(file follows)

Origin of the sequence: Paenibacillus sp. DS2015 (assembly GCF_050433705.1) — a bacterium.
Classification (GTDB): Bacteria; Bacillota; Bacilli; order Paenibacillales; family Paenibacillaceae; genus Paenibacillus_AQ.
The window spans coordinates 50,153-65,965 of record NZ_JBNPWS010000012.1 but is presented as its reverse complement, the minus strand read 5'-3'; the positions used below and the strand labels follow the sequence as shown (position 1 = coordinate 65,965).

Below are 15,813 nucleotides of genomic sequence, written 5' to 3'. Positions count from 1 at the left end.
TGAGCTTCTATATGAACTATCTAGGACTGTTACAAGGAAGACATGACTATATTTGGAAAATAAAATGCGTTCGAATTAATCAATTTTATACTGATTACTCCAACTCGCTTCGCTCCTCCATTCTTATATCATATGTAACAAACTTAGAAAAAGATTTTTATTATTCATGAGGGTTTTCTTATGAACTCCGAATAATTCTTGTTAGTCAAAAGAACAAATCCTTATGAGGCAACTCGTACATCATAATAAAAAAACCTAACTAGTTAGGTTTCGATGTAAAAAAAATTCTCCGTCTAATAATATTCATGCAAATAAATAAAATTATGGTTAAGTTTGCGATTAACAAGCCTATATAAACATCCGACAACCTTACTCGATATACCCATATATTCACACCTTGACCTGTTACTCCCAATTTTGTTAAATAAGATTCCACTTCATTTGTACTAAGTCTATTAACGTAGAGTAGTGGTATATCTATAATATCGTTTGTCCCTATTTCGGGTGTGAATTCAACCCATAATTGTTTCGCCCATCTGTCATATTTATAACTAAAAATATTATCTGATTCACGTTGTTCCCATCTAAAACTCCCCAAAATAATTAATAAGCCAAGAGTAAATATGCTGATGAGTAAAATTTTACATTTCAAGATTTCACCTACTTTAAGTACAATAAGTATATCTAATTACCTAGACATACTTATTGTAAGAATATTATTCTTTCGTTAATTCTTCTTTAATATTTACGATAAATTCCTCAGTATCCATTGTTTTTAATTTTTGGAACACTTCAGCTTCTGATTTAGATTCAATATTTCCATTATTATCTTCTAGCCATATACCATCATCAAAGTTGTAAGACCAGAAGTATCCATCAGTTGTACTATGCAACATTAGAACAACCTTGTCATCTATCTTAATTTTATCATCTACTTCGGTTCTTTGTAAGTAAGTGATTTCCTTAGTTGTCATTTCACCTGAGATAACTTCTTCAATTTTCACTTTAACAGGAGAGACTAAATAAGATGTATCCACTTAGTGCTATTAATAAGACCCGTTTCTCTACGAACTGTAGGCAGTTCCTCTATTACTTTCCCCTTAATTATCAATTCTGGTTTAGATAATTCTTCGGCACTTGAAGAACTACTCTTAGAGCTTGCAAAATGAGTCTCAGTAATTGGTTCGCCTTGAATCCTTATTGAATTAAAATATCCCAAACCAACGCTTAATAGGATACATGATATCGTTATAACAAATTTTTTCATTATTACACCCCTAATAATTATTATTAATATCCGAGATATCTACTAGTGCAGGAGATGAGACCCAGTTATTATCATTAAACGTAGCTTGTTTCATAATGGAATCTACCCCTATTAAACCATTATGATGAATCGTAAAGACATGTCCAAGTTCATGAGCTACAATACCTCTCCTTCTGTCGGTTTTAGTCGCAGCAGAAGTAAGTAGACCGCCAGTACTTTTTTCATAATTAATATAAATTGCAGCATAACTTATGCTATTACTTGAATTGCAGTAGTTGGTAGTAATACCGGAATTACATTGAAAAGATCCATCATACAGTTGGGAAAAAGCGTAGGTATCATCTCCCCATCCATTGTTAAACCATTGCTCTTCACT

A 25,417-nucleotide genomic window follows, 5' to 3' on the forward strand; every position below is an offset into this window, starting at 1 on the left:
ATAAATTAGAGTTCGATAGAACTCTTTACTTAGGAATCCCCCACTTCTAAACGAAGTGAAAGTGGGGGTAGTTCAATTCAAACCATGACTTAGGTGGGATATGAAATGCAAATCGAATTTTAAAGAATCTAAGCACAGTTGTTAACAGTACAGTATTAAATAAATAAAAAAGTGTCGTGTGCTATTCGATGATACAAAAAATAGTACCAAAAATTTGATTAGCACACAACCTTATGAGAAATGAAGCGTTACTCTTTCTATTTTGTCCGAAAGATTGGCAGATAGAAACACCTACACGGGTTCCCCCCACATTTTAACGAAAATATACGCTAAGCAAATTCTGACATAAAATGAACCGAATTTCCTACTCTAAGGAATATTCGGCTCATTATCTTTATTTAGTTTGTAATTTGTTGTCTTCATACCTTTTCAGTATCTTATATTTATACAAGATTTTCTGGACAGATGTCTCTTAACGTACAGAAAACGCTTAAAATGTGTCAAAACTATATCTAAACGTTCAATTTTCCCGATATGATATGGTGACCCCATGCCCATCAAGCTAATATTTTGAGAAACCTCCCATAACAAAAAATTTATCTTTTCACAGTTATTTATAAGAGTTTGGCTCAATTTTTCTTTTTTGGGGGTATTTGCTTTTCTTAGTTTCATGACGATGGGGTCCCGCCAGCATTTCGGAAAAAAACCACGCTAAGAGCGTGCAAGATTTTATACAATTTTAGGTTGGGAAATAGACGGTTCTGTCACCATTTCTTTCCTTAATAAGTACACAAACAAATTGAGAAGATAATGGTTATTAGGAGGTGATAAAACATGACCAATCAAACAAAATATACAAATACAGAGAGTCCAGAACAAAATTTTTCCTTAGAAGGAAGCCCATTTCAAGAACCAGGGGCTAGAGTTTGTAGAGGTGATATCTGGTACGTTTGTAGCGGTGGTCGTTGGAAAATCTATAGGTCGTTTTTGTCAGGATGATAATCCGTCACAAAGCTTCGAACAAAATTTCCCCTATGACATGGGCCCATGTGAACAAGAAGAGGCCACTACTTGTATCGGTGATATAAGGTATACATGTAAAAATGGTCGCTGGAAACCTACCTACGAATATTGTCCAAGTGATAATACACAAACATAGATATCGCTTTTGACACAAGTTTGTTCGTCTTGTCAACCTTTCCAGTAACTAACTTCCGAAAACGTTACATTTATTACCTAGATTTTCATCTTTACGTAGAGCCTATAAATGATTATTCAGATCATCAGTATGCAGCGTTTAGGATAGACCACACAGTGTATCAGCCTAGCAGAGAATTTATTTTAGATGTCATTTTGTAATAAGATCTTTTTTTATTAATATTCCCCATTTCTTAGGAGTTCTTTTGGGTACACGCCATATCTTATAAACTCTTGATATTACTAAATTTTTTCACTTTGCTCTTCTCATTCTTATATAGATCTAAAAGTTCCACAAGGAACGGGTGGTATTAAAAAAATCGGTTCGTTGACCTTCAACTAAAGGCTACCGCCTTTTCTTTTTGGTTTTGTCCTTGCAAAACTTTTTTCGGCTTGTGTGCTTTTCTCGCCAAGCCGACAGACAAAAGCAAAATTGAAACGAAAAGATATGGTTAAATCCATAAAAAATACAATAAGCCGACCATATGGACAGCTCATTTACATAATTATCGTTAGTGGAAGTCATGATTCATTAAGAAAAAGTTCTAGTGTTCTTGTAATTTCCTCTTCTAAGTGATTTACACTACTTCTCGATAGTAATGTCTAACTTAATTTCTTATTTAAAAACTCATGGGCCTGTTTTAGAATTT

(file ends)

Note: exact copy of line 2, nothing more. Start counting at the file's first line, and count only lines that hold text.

Classification (GTDB): Bacteria; Bacillota; Bacilli; order Paenibacillales; family Paenibacillaceae; genus Paenibacillus_AQ.